Esther J. Capeda in der Washington Post: "Warum einige Frauen den Feminismus meiden"
And now for another episode of "As the Feminism Turns" — you know, the overwrought soap opera about who is and isn’t a feminist, what it means today and whether it has relevance to women of any age.
It’s a regular series, hopping from one celebrity-driven intrigue to another.
Two weeks ago it was actress Lena Dunham’s autobiography and what constitutes normal sexual exploration between siblings. Last week: whether or not something is wrong with actress Salma Hayek’s admitting that she’s not into feminism.
"I am not a feminist," Hayek told People magazine before accepting an award from Equality Now, an organization dedicated to the protection and promotion of human rights for women and girls. "If men were going through the things women are going through today, I would be fighting for them with just as much passion. I believe in equality."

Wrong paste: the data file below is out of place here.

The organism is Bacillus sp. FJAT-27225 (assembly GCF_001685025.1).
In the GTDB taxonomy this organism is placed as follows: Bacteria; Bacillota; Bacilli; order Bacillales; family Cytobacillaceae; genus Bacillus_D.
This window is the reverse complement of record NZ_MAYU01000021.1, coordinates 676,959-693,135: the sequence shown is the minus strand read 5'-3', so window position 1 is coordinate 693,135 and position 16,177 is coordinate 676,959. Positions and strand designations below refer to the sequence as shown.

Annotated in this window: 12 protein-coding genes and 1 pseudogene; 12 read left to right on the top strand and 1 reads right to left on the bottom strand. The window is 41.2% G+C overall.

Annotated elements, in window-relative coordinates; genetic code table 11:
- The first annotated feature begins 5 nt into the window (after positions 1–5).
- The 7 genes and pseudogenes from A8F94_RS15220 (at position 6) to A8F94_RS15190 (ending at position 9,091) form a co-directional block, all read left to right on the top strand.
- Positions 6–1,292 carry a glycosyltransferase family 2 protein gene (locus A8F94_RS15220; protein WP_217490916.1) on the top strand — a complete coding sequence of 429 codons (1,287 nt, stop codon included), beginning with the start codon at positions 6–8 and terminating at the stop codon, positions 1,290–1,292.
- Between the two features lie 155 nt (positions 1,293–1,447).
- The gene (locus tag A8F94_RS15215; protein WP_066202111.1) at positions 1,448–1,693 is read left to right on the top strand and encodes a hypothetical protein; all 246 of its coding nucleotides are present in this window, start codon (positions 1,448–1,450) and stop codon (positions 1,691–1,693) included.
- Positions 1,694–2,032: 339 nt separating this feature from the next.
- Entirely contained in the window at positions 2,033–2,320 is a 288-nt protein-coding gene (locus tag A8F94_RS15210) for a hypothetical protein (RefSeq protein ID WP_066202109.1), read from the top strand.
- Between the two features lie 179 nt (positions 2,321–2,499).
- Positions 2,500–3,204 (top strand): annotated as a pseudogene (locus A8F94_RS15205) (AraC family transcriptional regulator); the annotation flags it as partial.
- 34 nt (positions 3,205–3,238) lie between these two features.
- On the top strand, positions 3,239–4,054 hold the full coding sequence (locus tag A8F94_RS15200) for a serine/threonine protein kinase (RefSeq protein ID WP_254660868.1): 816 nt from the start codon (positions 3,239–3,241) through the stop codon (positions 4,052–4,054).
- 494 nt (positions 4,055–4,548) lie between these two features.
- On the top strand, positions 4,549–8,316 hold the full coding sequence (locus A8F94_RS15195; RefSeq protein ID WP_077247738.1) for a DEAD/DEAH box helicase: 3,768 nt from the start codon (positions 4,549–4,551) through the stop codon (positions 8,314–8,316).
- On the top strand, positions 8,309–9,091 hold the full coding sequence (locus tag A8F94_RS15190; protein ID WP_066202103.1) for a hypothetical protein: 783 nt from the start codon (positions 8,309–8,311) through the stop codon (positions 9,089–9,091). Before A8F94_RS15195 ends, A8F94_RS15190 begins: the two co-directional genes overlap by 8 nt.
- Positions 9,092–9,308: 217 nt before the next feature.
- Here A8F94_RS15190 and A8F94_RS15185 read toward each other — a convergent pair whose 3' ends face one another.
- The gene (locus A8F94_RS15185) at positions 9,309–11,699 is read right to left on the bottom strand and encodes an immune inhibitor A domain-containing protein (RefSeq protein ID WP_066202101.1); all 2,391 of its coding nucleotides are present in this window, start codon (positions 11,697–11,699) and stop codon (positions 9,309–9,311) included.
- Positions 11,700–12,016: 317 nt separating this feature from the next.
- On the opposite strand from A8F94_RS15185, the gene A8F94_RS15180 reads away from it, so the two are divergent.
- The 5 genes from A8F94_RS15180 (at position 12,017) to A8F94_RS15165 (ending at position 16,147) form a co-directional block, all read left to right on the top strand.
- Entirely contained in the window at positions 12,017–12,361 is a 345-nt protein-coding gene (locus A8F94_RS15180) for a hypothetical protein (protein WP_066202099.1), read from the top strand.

This infuriated some who thought Hayek’s comment indicated that she sees feminism not as pro-women but anti-men. This is a viewpoint that many other women and men hold as well.
"Faint-hearted feminists? What’s Salma Hayek’s problem?" wrote columnist Barbara Ellen in The Guardian, in what was a common criticism. "What is it about the term ‘feminist’ that still makes some women flinch and bridle, even when they are actively engaged in helping other females?"
Hmm, let’s see. There’s the whole bit about feminists seeming overwhelmingly anti-men rather than pro-equality.
"Hayek is, to put it politely, confused," Ellen wrote, giving voice to the condescension of people on the polar opposite of any ideological spectrum: I don’t hate you or think you’re stupid or bad for your beliefs, I just believe you’re confused. Misguided. Yes, that’s it.
"This isn’t even about rubbishing the fallacy that ‘feminism equals man-hating,’" Ellen assures us, "because (give me a tiny break!), we should have all managed to move on from that by now."
Should we have?
I have an almost 16-year-old son who, should he attend college, will go into a university campus system where he will, in all likelihood, be automatically considered a potential rapist. If he goes to college in California, he may need to secure a legally binding statement of affirmative consent from a girl to get physically close (get it in writing, son).
Hier geht es weiter.